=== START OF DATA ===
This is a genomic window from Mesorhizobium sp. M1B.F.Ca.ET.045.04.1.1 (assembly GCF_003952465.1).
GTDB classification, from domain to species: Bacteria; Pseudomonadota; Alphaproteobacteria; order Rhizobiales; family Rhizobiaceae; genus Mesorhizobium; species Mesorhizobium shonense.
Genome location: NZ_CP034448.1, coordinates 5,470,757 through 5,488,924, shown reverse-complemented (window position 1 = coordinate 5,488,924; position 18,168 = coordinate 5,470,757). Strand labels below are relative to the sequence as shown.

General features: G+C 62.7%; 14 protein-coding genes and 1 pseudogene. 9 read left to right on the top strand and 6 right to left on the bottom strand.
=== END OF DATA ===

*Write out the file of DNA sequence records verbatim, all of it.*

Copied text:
This is a genomic window from Mesorhizobium sp. M1B.F.Ca.ET.045.04.1.1 (assembly GCF_003952465.1).
GTDB classification, from domain to species: Bacteria; Pseudomonadota; Alphaproteobacteria; order Rhizobiales; family Rhizobiaceae; genus Mesorhizobium; species Mesorhizobium shonense.
Genome location: NZ_CP034448.1, coordinates 5,470,757 through 5,488,924, shown reverse-complemented (window position 1 = coordinate 5,488,924; position 18,168 = coordinate 5,470,757). Strand labels below are relative to the sequence as shown.

General features: G+C 62.7%; 14 protein-coding genes and 1 pseudogene. 9 read left to right on the top strand and 6 right to left on the bottom strand.